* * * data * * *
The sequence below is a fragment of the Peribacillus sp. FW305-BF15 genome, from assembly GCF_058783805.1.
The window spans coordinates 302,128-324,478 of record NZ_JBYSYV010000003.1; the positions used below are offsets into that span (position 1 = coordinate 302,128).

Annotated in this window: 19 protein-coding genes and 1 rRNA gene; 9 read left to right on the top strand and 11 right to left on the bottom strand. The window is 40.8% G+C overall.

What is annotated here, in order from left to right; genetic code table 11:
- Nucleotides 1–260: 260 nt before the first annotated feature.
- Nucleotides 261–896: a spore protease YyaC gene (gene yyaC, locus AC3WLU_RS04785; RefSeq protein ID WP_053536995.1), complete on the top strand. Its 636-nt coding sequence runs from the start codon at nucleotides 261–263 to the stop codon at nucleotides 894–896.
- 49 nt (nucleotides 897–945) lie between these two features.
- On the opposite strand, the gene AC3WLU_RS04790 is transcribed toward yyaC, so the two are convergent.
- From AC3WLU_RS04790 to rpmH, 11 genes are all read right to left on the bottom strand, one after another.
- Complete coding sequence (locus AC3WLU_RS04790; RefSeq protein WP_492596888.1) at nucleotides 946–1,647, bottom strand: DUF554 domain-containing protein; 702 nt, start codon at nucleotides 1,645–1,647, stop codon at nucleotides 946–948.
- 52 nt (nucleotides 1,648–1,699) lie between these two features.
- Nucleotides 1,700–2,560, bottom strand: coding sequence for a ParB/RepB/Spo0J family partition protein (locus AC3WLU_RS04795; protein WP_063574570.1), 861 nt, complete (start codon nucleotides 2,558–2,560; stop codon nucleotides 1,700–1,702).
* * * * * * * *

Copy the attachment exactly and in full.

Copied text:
The sequence below is a fragment of the Peribacillus sp. FW305-BF15 genome, from assembly GCF_058783805.1.
The window spans coordinates 302,128-324,478 of record NZ_JBYSYV010000003.1; the positions used below are offsets into that span (position 1 = coordinate 302,128).

Annotated in this window: 19 protein-coding genes and 1 rRNA gene; 9 read left to right on the top strand and 11 right to left on the bottom strand. The window is 40.8% G+C overall.

What is annotated here, in order from left to right; genetic code table 11:
- Nucleotides 1–260: 260 nt before the first annotated feature.
- Nucleotides 261–896: a spore protease YyaC gene (gene yyaC, locus AC3WLU_RS04785; RefSeq protein ID WP_053536995.1), complete on the top strand. Its 636-nt coding sequence runs from the start codon at nucleotides 261–263 to the stop codon at nucleotides 894–896.
- 49 nt (nucleotides 897–945) lie between these two features.
- On the opposite strand, the gene AC3WLU_RS04790 is transcribed toward yyaC, so the two are convergent.
- From AC3WLU_RS04790 to rpmH, 11 genes are all read right to left on the bottom strand, one after another.
- Complete coding sequence (locus AC3WLU_RS04790; RefSeq protein WP_492596888.1) at nucleotides 946–1,647, bottom strand: DUF554 domain-containing protein; 702 nt, start codon at nucleotides 1,645–1,647, stop codon at nucleotides 946–948.
- 52 nt (nucleotides 1,648–1,699) lie between these two features.
- Nucleotides 1,700–2,560, bottom strand: coding sequence for a ParB/RepB/Spo0J family partition protein (locus AC3WLU_RS04795; protein WP_063574570.1), 861 nt, complete (start codon nucleotides 2,558–2,560; stop codon nucleotides 1,700–1,702).